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Posted on 6th AUGUST 2018 by Natasha Moore


We all know that the office is that little bit hotter thanks to the new recruit - Johnny from Milton Keynes. But what are the rules we should know about to stop us from sweating and panting (not just over Johnny) in the mid-day heat?

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1. What's the minimum and maximum temperature?

Before we all start ordering walk in wind tunnels for the office corridors, how cold is too cold? Well, it all depends on the type of work you're doing. Being a speedy paper pack printer for the next team meeting is one thing but being the tea maker is another, we know these special brewers always need to bring their running shoes.

There's actually no law for minimum or maximum working temperatures! So, pretty much, if your employer wants to cremate you, they can. Yet, there are recommended temperatures employers should be keen to follow.

A minimum of 16⁰C or 13⁰C (if physical labour is a main element of the job).

A maximum of.....this is very vague. I quote from the government website, " Employers must stick to health and safety at work law, including: keeping the temperature at a comfortable level and providing clean and fresh air".

OK. What's 'comfortable' is like saying that old line of 'how long is a piece of string'? You may be comfortable at 10⁰C and me at -10⁰C. My point is this isn't very helpful :( !

 

2. So how is my health and safety protected in the workplace?

The Management of Health and Safety at Work Regulations 1999 require employers to make a suitable assessment of the risks to the health and safety of their employees, and take action where needed. So if enough people flag an issue with the temperature, your employer needs to carry out an assessment of the workplace to determine if they need to take action to mitigate the temperature issue.

 

3. How hot does it have to be before I can complain?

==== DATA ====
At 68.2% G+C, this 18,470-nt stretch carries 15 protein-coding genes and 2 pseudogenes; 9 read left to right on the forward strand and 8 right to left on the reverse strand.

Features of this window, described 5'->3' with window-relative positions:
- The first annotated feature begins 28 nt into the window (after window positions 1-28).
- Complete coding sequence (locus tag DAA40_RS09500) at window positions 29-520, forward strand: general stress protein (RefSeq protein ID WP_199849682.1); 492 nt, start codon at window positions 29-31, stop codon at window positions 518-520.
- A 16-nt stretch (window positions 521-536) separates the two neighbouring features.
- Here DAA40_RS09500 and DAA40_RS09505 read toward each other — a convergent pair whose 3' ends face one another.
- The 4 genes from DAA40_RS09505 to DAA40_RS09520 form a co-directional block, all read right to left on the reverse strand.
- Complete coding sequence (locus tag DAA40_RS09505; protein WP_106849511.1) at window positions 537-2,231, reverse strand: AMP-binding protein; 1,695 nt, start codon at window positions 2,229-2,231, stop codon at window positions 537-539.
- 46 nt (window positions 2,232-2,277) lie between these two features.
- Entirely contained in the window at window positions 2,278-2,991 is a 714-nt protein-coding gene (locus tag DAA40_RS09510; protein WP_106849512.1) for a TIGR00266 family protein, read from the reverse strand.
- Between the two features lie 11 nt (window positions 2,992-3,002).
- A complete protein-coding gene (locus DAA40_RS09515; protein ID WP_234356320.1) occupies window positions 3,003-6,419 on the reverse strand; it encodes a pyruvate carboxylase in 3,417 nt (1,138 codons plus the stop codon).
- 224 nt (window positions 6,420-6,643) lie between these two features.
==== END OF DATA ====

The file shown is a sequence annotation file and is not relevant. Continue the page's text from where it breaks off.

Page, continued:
*You need to be able to fry an egg off of Ian's bald head." Just kidding! If the general consensus i.e. more than just your sweaty self feels the same way then you have grounds to ask the employer to carry out an assessment.

 

4. What steps can I take to stay cool or warm in general in the workplace?

If you're having hot flushes and you're bouncing off the walls then perhaps some of these controlled measures may alleviate you:

Hot conditions

1. Drink plenty of water, staying hydrated is important for keeping cool but also for  brain function.

2. Take breaks from your desk and stand near a window, breaks are important and can actually boost productivity. Fresh air can make you more alert as well as cool you down.

3. Perhaps suggest that more opens should remain open during the day or for the air conditioning to be in use.

Cool conditions

1. Make tea (or coffee)!

2. Close the damn windows!

3. Bring extra layers.

4. Sue your boss for every penny they're worth. Jokes!

It's safe to say none of the above can save me from drowning in my own sweat or frost bite, all I can say is I pray they work for you!

 

Written by Natasha Moore

hearandseek blog / hearandseek instagram


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